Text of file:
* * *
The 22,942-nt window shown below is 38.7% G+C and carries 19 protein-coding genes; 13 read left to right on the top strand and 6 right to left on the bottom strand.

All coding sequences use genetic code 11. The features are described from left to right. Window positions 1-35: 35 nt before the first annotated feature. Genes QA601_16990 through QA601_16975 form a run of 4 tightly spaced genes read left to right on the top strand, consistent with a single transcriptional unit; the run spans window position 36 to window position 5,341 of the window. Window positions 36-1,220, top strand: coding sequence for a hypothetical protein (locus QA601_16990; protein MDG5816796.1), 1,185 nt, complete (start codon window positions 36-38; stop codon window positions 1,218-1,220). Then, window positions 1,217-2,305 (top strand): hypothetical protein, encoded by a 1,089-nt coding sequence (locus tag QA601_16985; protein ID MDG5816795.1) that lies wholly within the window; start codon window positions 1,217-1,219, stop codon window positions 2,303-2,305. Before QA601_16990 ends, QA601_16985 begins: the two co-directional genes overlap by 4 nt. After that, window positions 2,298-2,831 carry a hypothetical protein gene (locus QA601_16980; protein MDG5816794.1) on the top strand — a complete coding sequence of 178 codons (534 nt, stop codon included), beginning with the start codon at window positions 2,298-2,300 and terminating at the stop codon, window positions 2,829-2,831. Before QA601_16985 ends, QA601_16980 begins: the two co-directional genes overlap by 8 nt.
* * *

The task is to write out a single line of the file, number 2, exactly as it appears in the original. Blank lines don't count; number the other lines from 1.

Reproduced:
All coding sequences use genetic code 11. The features are described from left to right. Window positions 1-35: 35 nt before the first annotated feature. Genes QA601_16990 through QA601_16975 form a run of 4 tightly spaced genes read left to right on the top strand, consistent with a single transcriptional unit; the run spans window position 36 to window position 5,341 of the window. Window positions 36-1,220, top strand: coding sequence for a hypothetical protein (locus QA601_16990; protein MDG5816796.1), 1,185 nt, complete (start codon window positions 36-38; stop codon window positions 1,218-1,220). Then, window positions 1,217-2,305 (top strand): hypothetical protein, encoded by a 1,089-nt coding sequence (locus tag QA601_16985; protein ID MDG5816795.1) that lies wholly within the window; start codon window positions 1,217-1,219, stop codon window positions 2,303-2,305. Before QA601_16990 ends, QA601_16985 begins: the two co-directional genes overlap by 4 nt. After that, window positions 2,298-2,831 carry a hypothetical protein gene (locus QA601_16980; protein MDG5816794.1) on the top strand — a complete coding sequence of 178 codons (534 nt, stop codon included), beginning with the start codon at window positions 2,298-2,300 and terminating at the stop codon, window positions 2,829-2,831. Before QA601_16985 ends, QA601_16980 begins: the two co-directional genes overlap by 8 nt.